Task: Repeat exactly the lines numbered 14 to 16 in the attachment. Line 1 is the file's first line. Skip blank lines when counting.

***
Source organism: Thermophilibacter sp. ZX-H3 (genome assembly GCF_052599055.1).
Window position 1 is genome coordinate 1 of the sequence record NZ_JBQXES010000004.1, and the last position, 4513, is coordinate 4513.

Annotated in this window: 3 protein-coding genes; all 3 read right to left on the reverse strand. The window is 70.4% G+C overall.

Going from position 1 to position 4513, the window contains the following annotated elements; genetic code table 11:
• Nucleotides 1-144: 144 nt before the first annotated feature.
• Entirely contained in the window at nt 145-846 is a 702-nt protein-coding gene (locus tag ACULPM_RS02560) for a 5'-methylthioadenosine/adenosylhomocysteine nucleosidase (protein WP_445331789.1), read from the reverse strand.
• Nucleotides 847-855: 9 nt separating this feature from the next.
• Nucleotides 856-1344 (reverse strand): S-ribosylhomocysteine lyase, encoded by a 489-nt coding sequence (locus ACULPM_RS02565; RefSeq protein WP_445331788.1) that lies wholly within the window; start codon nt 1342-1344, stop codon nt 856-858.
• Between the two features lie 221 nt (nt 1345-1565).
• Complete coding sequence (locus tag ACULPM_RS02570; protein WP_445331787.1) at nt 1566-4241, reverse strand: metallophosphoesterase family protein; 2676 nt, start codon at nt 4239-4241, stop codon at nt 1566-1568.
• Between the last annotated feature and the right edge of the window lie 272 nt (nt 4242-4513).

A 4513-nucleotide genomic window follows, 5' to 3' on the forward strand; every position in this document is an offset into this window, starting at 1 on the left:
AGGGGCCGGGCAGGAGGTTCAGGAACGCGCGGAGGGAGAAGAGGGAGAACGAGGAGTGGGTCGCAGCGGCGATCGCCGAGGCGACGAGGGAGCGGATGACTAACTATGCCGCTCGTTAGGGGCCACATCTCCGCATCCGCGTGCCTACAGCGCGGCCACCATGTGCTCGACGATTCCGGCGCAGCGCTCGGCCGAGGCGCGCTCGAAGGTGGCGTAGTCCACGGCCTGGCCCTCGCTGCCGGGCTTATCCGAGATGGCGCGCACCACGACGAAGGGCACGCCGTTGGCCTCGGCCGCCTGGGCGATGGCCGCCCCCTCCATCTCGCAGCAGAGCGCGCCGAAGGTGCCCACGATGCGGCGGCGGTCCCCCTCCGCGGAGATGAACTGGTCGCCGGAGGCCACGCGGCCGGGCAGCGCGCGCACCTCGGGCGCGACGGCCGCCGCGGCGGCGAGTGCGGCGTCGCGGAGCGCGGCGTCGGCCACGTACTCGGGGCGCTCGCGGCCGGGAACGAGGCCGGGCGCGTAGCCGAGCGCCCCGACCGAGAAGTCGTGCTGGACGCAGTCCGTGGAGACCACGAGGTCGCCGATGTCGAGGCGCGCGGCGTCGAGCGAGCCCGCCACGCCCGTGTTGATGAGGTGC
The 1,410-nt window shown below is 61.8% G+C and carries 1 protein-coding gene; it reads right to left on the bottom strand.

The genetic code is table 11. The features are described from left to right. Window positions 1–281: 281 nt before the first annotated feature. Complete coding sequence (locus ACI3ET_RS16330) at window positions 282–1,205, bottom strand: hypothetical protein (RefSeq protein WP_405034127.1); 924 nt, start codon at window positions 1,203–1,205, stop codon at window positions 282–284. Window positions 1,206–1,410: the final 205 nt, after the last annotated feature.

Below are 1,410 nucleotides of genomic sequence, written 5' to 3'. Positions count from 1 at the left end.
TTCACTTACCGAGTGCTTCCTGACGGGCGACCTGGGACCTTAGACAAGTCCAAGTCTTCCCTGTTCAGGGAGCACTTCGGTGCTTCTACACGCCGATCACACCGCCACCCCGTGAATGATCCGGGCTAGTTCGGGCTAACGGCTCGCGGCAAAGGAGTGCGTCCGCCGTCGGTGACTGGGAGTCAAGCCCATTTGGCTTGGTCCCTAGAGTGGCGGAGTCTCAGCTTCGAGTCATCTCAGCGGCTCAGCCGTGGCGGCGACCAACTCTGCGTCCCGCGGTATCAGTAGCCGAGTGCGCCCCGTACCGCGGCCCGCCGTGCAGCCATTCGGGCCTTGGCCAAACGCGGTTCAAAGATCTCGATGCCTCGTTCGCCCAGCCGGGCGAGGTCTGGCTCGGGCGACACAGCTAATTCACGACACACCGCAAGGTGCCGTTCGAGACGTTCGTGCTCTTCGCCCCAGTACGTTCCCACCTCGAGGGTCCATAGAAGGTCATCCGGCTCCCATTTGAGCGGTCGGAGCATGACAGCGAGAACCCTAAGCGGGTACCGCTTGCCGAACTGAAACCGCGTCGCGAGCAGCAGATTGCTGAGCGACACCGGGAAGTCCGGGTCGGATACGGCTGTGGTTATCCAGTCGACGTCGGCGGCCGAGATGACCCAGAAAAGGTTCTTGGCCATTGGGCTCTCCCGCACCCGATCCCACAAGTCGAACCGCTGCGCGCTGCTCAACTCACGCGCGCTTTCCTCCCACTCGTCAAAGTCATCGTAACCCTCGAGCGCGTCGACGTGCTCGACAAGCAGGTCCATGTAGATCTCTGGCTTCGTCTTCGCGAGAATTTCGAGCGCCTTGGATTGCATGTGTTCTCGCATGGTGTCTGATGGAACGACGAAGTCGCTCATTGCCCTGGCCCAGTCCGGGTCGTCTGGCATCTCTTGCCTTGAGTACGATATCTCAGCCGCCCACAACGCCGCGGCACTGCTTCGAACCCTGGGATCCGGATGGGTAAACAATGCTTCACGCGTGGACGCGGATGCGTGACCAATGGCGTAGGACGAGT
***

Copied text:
The 1,410-nt window shown below is 61.8% G+C and carries 1 protein-coding gene; it reads right to left on the bottom strand.

The genetic code is table 11. The features are described from left to right. Window positions 1–281: 281 nt before the first annotated feature. Complete coding sequence (locus ACI3ET_RS16330) at window positions 282–1,205, bottom strand: hypothetical protein (RefSeq protein WP_405034127.1); 924 nt, start codon at window positions 1,203–1,205, stop codon at window positions 282–284. Window positions 1,206–1,410: the final 205 nt, after the last annotated feature.

Below are 1,410 nucleotides of genomic sequence, written 5' to 3'. Positions count from 1 at the left end.